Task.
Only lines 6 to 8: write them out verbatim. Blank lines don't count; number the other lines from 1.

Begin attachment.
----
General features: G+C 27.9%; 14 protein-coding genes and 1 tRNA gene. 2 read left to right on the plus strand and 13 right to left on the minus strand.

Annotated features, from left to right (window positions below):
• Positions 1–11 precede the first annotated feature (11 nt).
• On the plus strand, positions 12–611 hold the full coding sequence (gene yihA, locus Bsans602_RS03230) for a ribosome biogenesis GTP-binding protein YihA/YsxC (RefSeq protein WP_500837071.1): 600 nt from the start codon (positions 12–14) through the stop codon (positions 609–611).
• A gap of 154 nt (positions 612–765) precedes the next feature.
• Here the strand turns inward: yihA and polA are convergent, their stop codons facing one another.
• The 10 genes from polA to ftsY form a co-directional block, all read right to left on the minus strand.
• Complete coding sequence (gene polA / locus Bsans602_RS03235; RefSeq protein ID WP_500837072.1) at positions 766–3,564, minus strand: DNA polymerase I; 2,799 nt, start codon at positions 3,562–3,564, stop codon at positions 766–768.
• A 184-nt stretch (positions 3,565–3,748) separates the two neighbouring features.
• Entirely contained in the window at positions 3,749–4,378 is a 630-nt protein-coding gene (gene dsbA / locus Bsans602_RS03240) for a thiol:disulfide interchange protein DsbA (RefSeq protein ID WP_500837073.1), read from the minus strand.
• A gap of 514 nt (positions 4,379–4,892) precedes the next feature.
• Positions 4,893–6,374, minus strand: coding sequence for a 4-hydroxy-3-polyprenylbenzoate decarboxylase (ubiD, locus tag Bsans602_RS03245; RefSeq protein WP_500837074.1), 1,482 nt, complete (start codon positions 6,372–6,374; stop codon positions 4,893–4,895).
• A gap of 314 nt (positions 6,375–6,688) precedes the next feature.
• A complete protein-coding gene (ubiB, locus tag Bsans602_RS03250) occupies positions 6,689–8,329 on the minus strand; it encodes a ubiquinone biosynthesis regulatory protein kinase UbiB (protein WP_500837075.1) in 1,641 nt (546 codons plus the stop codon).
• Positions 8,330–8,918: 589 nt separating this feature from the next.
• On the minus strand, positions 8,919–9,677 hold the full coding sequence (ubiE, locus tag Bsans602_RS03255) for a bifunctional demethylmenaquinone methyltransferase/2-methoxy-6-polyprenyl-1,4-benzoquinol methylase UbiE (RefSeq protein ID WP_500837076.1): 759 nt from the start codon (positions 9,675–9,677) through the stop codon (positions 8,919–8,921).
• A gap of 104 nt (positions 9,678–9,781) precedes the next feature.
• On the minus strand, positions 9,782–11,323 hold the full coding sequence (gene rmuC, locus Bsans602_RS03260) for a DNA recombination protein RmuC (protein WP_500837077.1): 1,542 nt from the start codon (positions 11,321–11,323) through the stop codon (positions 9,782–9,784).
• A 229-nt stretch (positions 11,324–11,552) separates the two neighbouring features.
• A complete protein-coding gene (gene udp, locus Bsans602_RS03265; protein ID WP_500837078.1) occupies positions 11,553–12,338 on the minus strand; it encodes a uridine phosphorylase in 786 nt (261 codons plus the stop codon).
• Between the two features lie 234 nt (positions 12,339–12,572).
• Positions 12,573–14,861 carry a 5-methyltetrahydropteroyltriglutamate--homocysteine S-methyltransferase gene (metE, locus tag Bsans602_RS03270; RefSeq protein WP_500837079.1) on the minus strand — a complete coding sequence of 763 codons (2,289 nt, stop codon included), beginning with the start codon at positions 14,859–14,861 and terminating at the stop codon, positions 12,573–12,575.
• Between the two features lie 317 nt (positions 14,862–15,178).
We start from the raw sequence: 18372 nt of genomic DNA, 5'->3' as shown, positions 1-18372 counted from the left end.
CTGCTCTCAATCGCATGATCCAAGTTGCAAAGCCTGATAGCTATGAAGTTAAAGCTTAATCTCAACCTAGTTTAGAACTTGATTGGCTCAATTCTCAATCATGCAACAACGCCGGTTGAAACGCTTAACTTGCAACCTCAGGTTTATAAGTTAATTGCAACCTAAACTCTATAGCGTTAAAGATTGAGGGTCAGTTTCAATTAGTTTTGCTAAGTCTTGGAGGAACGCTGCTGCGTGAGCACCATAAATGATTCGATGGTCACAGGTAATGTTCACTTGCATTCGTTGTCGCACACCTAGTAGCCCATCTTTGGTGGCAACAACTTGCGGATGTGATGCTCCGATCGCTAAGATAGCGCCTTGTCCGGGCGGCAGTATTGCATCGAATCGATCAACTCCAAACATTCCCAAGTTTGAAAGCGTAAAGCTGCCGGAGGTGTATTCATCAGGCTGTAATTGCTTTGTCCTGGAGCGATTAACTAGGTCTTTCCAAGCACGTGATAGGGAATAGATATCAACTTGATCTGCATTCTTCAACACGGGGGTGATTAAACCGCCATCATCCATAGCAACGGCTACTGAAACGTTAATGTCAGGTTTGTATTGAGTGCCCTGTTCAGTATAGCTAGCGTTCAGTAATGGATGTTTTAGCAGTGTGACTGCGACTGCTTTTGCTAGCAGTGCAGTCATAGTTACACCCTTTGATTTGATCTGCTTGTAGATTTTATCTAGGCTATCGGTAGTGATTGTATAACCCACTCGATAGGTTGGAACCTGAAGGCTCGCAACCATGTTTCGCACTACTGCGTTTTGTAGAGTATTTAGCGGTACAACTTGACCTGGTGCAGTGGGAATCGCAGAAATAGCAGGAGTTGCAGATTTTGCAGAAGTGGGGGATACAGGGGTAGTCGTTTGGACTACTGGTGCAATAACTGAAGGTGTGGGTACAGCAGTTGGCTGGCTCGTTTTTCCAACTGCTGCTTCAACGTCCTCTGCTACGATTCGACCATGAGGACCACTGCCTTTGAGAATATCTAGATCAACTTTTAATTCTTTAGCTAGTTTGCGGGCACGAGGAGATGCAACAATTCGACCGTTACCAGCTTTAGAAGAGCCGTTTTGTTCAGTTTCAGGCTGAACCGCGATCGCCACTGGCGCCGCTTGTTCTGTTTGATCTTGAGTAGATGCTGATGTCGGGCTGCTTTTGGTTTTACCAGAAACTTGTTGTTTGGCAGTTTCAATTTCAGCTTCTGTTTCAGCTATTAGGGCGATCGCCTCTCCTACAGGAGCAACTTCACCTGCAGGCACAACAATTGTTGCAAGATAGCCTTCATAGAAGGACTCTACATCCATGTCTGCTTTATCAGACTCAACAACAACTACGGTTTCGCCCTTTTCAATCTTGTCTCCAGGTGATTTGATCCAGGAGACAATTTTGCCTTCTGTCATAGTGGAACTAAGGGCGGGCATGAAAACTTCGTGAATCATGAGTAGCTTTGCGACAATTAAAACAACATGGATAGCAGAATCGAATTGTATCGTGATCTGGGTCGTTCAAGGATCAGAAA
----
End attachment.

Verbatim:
• Here the strand turns inward: yihA and polA are convergent, their stop codons facing one another.
• The 10 genes from polA to ftsY form a co-directional block, all read right to left on the minus strand.
• Complete coding sequence (gene polA / locus Bsans602_RS03235; RefSeq protein ID WP_500837072.1) at positions 766–3,564, minus strand: DNA polymerase I; 2,799 nt, start codon at positions 3,562–3,564, stop codon at positions 766–768.